How I Learned to Avoid the “Shiny New Object Syndrome”

My freelance journey began just five years ago. I was working full-time in an insurance office and had just finished massage school. I dreamed of working for myself, but thought I’d never be able to break free of the corporate world.

During one of my continuing education classes, I met a guy who had just begun submitting content to an online article network. He suggested I check it out because they “paid people to write.”

Never one to turn away a few extra dollars, I began to submit content and made a little bit of spending money. I suddenly started to wonder if I could really make a living with my writing. I stumbled upon Elance, created an account, and landed a couple of gigs. One turned into a long-term relationship that lasted for more than two and a half years. Before long, I was calling myself a freelance writer.

My workload began to grow and I suddenly started to wonder if I really could quit my job and freelance full-time. I toyed with the idea and spent countless hours toiling over my finances. Could I afford to quit? Would I find enough business to support my lifestyle? The serious questions were always about money. In this post, I’ll share what I learned about managing money as a freelancer and how what I learned helped my freelancing career.


Making the Leap to Full-Time Freelancer

It was July of 2008. I opened my email to see a note from the vice president of the company I was working for. We needed to schedule my annual review.

Instead of returning a confirmation, I requested an immediate meeting. I explained that I was not just leaving the company, but the industry as well. He was curious about my ventures and accepted my resignation graciously. I gave them more than a month’s notice and we even worked out a deal where I returned for two months–as a freelancer–for a limited number of hours each week to help cover vacations and to train my own replacement.

September of 2008 found me officially on my own. Life was good.

My Struggle with the Shiny New Object Syndrome

There was just one teeny tiny little problem. I developed what many in the Internet marketing industry refer to as “shiny new object syndrome.” In my efforts to grow my business and find methods for earning passive income, I found myself investing in a series of products I thought would help my business. Some did. Some didn’t. Some sat in folders on my desktop for inordinate periods of time. In the end, I was spending all of my profits instead of creating a savings account and my business was not growing the way I had imagined it might.

The reality of the situation is that I am not the only person who has ever suffered from “shiny new object syndrome”–the urge to try product after product (software packages, eBooks, marketing services, etc) before determining if the one before it was valuable. Some will go from their profits to their credit cards, digging themselves into an even deeper hole. Many new freelancers fall into this trap and, unfortunately, not all will realize what is happening before they’ve created a ton of debt.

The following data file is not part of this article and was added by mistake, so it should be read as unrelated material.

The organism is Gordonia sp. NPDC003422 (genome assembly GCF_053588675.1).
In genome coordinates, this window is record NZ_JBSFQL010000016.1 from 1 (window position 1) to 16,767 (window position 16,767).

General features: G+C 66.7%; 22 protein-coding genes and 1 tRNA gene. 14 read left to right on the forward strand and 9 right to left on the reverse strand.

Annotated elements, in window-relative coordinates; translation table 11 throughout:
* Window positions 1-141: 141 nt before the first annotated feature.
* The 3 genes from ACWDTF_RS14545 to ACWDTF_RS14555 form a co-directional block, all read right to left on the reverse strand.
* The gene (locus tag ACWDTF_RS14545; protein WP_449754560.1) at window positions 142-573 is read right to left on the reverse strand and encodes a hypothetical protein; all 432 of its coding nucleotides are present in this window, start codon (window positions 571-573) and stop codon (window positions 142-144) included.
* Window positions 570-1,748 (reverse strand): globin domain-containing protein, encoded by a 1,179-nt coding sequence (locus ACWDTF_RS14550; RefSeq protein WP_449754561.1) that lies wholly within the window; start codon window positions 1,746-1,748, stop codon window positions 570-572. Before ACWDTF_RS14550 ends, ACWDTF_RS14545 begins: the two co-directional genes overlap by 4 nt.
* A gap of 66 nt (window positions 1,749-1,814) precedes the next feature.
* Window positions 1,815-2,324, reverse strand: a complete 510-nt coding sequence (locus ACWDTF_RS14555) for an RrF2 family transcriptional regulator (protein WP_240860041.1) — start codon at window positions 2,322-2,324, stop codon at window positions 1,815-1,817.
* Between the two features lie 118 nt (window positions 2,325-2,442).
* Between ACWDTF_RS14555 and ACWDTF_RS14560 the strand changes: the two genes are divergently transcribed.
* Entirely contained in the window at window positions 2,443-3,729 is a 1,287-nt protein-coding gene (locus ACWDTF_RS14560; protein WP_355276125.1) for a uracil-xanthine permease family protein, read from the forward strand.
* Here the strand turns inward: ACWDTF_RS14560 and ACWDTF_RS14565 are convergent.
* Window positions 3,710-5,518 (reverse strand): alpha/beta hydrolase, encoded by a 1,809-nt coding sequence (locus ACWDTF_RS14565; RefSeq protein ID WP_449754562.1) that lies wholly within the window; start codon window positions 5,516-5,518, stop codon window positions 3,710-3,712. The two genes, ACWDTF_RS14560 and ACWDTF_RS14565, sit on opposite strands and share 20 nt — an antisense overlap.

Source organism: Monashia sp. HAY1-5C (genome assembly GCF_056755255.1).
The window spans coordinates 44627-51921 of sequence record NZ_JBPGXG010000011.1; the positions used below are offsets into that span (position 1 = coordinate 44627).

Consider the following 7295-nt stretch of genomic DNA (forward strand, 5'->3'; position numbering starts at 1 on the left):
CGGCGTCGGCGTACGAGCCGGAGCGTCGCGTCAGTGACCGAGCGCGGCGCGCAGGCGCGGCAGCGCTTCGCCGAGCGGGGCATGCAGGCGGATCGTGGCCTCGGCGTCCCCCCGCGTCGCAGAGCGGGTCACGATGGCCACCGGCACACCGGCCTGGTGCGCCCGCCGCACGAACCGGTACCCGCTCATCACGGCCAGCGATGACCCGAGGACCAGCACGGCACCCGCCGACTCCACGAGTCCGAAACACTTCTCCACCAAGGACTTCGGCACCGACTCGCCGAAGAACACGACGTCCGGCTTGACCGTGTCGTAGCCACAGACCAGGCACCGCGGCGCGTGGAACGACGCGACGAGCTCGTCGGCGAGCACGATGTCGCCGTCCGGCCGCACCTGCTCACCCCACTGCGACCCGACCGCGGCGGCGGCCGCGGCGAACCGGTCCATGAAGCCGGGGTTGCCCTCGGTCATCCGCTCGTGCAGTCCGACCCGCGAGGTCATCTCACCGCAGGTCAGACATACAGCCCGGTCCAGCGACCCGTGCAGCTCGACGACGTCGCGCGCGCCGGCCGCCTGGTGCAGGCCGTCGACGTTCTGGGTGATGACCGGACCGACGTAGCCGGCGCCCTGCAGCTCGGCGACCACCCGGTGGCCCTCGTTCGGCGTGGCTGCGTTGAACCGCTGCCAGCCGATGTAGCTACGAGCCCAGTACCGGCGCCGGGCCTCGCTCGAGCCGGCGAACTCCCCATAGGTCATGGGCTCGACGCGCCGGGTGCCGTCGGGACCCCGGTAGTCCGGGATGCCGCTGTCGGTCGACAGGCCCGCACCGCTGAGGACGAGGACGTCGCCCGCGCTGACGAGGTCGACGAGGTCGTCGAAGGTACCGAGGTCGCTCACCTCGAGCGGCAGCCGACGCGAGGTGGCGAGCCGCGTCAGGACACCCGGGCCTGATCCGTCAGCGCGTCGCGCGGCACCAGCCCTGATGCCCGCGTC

Four Tips to Help You Avoid the Syndrome

My advice to new freelancers?

  1. Stick to what you know–Especially in the beginning. You are obviously doing something right or you wouldn’t be freelancing. Allow yourself to grow some roots before you look to expand or grow your business, especially if it means exploring uncharted territory or making a serious financial investment.
  2. Don’t over-invest–I had a wonderful vision of what my business office would look like and I wanted to run out to Office Max and Ikea and buy every organizational tool known to man. I wanted to upgrade my operating system, find better word processing programs, and invest in webcams, digital cameras, and anything I thought would add value to my work. I soon realized that if I really needed those things I would not be preparing to quit my job and that my working tools were acceptable for the time being. Don’t waste significant amounts of money on tools you don’t actually need. You can always upgrade your business later on, little by little, as you grow.
  3. Be realistic–I knew that my income during my first couple of months in the freelance world would not immediately match my income from the corporate world. I did my best to eradicate debt and create a small savings account before I quit my job. I also spent a ton of time scouring grocery store ads so that I could stock my cabinets with 10/$10 deals. No matter what happened, I was determined not to starve.
  4. Don’t trust everyone–I spent months reading articles on blogs like Freelance Folder and learned a ton about the freelance world. I also spent a ton of time on the blogs of well-known internet marketers and I began to trust them. I trusted them so much I would buy the products they recommended just because they promised I could make money with them. I didn’t realize–until hundreds of dollars later–that most of these guys had never even seen the products they were recommending. They had simply built a trusted brand and well, I fell for it.

I wish that every new freelancer could be blessed with a personal financial advisor. If that were possible, so many would be saved from the experiences I had–of wasting money and digging myself into holes while believing I was helping myself to grow. In the end, real growth didn’t happen until I was able to trust myself and my skills. Now my bank account and I are both much happier.

Your Turn

How do you decide which freelancing tools to buy and which to pass on? Share your answers in the comments.

Image by Matt Lilek